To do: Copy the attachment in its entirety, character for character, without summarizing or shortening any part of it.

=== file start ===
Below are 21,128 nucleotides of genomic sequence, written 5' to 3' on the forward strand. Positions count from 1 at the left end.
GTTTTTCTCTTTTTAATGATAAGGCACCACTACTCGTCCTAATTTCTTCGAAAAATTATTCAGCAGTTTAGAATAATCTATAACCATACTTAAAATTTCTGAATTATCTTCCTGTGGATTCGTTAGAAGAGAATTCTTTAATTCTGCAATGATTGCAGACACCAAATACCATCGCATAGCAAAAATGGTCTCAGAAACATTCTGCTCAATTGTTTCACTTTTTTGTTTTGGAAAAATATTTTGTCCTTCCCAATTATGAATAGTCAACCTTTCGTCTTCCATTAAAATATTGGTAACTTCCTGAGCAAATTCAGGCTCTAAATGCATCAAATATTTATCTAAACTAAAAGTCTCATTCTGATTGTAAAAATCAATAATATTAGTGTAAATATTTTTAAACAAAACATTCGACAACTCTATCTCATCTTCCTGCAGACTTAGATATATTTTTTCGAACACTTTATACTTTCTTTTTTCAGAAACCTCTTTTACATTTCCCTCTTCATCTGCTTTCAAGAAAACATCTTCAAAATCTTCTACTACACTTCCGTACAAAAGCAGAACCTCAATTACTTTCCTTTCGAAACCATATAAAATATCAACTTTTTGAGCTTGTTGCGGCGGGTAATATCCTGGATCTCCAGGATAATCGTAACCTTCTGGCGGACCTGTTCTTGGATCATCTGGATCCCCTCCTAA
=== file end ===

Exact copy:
Below are 21,128 nucleotides of genomic sequence, written 5' to 3' on the forward strand. Positions count from 1 at the left end.
GTTTTTCTCTTTTTAATGATAAGGCACCACTACTCGTCCTAATTTCTTCGAAAAATTATTCAGCAGTTTAGAATAATCTATAACCATACTTAAAATTTCTGAATTATCTTCCTGTGGATTCGTTAGAAGAGAATTCTTTAATTCTGCAATGATTGCAGACACCAAATACCATCGCATAGCAAAAATGGTCTCAGAAACATTCTGCTCAATTGTTTCACTTTTTTGTTTTGGAAAAATATTTTGTCCTTCCCAATTATGAATAGTCAACCTTTCGTCTTCCATTAAAATATTGGTAACTTCCTGAGCAAATTCAGGCTCTAAATGCATCAAATATTTATCTAAACTAAAAGTCTCATTCTGATTGTAAAAATCAATAATATTAGTGTAAATATTTTTAAACAAAACATTCGACAACTCTATCTCATCTTCCTGCAGACTTAGATATATTTTTTCGAACACTTTATACTTTCTTTTTTCAGAAACCTCTTTTACATTTCCCTCTTCATCTGCTTTCAAGAAAACATCTTCAAAATCTTCTACTACACTTCCGTACAAAAGCAGAACCTCAATTACTTTCCTTTCGAAACCATATAAAATATCAACTTTTTGAGCTTGTTGCGGCGGGTAATATCCTGGATCTCCAGGATAATCGTAACCTTCTGGCGGACCTGTTCTTGGATCATCTGGATCCCCTCCTAA